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Uncovering the re-use potential in Swedish recycling centres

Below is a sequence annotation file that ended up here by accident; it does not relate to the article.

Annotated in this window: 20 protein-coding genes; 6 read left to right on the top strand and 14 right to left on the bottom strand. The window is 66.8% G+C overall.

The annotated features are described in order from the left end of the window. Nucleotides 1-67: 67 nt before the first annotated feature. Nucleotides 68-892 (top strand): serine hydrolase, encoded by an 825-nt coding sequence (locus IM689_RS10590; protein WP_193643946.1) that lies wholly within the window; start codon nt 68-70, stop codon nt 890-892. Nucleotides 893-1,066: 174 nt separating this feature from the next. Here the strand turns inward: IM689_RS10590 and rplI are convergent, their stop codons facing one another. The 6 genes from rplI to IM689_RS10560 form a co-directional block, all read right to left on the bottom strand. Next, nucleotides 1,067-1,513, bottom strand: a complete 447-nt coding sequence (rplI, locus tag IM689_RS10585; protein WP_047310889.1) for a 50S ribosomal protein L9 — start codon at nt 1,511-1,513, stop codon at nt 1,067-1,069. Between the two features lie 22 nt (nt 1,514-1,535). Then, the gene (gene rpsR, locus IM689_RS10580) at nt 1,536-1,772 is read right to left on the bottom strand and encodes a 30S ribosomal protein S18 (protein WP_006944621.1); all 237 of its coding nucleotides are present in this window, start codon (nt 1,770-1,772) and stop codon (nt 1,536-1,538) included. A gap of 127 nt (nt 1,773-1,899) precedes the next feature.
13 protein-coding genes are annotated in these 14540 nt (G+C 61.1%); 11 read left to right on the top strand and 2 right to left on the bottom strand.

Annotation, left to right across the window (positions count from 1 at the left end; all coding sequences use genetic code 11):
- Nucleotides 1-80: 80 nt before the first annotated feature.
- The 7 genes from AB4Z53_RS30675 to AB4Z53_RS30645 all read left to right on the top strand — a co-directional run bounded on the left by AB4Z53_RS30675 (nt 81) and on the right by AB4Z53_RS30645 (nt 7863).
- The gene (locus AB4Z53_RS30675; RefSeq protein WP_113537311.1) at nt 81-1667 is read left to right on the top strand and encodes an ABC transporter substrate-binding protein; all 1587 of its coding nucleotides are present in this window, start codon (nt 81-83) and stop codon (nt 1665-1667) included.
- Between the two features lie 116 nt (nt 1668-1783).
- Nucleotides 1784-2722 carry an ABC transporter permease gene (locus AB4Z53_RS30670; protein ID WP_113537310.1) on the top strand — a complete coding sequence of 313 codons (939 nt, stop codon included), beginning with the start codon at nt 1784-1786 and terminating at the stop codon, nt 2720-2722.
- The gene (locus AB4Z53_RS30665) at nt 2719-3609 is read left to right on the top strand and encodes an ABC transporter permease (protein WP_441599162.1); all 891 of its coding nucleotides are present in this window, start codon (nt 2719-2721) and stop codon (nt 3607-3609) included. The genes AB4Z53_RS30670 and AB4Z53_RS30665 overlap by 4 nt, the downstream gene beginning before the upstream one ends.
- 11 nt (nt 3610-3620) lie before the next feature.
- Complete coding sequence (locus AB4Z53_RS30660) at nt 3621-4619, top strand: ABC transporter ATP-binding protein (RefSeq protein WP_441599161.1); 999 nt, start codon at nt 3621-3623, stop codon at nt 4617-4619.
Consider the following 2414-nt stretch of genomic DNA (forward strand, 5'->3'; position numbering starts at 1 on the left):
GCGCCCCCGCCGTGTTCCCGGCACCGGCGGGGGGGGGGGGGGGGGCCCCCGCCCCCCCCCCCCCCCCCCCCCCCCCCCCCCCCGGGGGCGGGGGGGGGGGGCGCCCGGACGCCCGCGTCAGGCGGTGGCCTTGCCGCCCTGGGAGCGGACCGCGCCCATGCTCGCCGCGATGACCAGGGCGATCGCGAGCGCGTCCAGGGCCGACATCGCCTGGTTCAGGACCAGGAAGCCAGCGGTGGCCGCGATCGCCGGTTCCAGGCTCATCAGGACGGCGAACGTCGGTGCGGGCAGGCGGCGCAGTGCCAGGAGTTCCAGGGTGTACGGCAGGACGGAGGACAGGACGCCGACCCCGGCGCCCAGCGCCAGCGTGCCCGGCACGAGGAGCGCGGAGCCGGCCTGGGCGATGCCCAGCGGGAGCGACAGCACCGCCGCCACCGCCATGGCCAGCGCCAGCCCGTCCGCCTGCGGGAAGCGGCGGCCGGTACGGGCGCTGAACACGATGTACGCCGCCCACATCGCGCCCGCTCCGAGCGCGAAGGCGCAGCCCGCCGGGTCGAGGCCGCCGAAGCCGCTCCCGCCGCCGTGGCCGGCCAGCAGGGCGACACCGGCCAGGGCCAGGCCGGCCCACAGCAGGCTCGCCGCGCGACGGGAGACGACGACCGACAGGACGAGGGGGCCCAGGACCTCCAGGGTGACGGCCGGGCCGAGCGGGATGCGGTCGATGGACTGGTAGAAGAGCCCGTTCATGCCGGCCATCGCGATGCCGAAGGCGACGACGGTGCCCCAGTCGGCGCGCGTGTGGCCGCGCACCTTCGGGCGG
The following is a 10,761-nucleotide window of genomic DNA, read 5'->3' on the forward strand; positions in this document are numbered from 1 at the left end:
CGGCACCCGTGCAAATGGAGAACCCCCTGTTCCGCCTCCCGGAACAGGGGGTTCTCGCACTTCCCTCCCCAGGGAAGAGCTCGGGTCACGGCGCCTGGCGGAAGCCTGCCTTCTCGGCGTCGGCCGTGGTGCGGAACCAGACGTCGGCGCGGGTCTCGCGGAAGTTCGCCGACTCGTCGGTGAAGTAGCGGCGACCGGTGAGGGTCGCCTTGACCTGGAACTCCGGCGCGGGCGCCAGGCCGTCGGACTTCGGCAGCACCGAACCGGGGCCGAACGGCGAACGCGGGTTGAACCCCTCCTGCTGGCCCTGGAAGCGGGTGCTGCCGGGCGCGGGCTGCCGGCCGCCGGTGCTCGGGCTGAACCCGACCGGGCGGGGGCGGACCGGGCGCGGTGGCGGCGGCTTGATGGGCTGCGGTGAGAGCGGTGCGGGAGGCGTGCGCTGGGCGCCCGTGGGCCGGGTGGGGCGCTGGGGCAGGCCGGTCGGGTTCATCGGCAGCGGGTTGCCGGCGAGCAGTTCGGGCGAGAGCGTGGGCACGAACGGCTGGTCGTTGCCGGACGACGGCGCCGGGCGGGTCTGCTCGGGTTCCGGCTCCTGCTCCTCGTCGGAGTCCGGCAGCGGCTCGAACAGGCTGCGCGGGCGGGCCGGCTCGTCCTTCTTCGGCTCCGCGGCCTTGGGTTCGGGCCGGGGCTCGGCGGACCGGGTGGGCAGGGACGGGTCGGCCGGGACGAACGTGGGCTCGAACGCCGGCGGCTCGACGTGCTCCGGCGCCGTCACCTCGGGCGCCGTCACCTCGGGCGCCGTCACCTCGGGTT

Waste management in the European Union (EU) is articulated in the EU Waste Framework Directive (2008/98/EC), outlining the rules and conditions under which waste management operations are taking place in EU Member States. The central principle of EU waste management, as it is expressed in Article 4 of the Waste Framework Directive, is the so-called “waste hierarchy”. This addresses the prioritisation of waste management options according to environmental considerations and resource efficiency aspects. Product repair, refurbishment, and remanufacturing are all re-use operations and are often environmentally preferable to material recycling and manufacturing of new products, by saving material resources and energy, by reducing greenhouse gas emissions, and by safer handling of potential toxic substances in products. Recycling of municipal solid waste in the EU has steadily increased over the last 15 years. However, there is an apparent lack of information concerning the performance and progress in re-use operations. Considering that re-use is an immediate step up from recycling in the waste hierarchy, it would be evident for municipalities – according to waste legislation – to strive advancing re-use. In Sweden, more than half of municipal recycling centres include the possibility to receive materials for re-use, such as clothes and furniture, often in collaboration with charity organisations. Some recycling centres have expanded their operations, including repairs and sales, with several municipalities having plans to develop recycling centres to become also centres for repair, rental, borrowing and sharing activities. Private enterprises (waste management companies) have developed capabilities of collecting waste from municipal or private actors within their own facilities, with a good potential for re-use. Since several societal actors in Sweden are willing to accept higher costs to go up the waste hierarchy, a shift in focus from recycling to re-use seems to gain some traction in private waste operators. In this contribution, we conducted a qualitative composition analysis of the different waste streams in two sorting facilities of the largest recycling operator in Sweden. The analysis aimed at assessing the type of waste streams and the quality of waste, and to examine if the waste could have been re-used instead of recycled. The economic value of most products in the recycling centres was deemed rather low. Presumably, more valuable products are sold before they become waste and therefore they do not end up at recycling centres. Products that are traditionally handled by charity organisations (e.g. clothes) were not present in sufficient commercial quality in the waste composition. Repair work was not judged to significantly increase re-usable amounts, even if it was performed with no cost. Repair work could however increase the value of products already considered to be commercially re-usable. Few product groups other than furniture and bikes could be commercially upgraded. Concluding, this contribution forms a basis to develop re-use operations in recycling centres in Sweden and internationally. It shows that there is potential to collect and re-use more products that are currently only being recycled.